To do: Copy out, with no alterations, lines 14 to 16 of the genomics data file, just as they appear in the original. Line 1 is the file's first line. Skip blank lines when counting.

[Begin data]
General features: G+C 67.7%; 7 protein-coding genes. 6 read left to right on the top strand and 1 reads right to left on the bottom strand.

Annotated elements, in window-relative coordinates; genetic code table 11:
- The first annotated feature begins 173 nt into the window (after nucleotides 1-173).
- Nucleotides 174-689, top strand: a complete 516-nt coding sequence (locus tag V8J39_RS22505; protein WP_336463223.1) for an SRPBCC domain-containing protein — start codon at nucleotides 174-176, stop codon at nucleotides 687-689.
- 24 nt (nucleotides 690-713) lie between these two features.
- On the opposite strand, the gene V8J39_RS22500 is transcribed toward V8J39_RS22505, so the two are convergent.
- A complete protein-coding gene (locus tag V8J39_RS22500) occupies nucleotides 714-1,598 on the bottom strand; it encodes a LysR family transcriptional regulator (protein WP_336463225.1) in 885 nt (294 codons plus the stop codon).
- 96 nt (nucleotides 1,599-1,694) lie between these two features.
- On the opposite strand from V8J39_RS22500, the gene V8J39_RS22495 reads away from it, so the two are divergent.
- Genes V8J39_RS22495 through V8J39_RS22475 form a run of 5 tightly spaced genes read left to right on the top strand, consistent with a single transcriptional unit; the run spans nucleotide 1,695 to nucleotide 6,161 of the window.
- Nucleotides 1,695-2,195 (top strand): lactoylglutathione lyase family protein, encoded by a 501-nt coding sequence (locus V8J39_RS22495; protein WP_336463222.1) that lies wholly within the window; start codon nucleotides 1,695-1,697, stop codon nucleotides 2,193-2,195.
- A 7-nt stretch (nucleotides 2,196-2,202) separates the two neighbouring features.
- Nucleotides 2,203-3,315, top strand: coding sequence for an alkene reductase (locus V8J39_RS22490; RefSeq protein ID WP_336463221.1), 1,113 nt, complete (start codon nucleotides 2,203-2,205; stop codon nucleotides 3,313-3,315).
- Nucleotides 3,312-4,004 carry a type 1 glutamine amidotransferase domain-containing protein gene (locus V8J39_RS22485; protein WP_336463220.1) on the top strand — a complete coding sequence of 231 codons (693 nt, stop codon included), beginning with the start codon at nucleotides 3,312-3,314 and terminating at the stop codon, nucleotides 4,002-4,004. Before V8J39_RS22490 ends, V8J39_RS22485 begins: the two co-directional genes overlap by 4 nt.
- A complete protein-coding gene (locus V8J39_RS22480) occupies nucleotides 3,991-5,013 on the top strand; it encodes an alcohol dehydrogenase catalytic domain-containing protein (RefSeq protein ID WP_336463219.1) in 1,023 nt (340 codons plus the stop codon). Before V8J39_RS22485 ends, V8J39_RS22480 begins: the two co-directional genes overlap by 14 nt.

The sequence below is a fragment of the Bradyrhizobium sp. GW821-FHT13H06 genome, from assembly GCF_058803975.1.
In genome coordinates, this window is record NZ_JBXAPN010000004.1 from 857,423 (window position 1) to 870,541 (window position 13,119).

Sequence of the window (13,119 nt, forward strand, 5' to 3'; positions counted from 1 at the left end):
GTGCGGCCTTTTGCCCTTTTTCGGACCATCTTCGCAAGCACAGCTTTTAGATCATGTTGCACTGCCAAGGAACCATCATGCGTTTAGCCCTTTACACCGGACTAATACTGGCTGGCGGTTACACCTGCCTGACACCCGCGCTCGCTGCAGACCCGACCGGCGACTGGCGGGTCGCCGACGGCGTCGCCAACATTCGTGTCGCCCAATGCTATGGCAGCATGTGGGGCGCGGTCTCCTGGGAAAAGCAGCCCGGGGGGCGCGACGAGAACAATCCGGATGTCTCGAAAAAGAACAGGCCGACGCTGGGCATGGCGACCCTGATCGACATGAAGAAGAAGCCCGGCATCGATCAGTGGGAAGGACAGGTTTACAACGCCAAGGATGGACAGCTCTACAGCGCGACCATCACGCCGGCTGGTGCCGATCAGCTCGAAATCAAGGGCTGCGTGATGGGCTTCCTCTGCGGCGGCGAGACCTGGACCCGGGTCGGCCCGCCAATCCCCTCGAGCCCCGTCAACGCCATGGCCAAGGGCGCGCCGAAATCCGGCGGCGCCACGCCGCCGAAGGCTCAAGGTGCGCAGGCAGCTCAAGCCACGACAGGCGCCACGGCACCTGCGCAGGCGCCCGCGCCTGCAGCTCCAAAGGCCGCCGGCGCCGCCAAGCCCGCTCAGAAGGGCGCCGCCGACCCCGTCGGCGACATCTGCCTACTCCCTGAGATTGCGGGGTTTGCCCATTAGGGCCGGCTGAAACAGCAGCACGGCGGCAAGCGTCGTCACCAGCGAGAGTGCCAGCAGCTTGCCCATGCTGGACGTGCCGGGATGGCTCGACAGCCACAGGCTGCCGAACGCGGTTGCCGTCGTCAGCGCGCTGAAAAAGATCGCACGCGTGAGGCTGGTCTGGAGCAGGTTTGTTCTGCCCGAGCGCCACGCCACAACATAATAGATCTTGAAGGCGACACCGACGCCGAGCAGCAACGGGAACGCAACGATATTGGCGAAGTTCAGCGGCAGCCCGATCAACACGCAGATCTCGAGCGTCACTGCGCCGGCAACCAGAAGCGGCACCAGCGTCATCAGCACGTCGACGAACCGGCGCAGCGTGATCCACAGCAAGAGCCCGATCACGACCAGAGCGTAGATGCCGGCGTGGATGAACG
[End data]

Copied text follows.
- Nucleotides 3,312-4,004 carry a type 1 glutamine amidotransferase domain-containing protein gene (locus V8J39_RS22485; protein WP_336463220.1) on the top strand — a complete coding sequence of 231 codons (693 nt, stop codon included), beginning with the start codon at nucleotides 3,312-3,314 and terminating at the stop codon, nucleotides 4,002-4,004. Before V8J39_RS22490 ends, V8J39_RS22485 begins: the two co-directional genes overlap by 4 nt.
- A complete protein-coding gene (locus V8J39_RS22480) occupies nucleotides 3,991-5,013 on the top strand; it encodes an alcohol dehydrogenase catalytic domain-containing protein (RefSeq protein ID WP_336463219.1) in 1,023 nt (340 codons plus the stop codon). Before V8J39_RS22485 ends, V8J39_RS22480 begins: the two co-directional genes overlap by 14 nt.

The sequence below is a fragment of the Bradyrhizobium sp. GW821-FHT13H06 genome, from assembly GCF_058803975.1.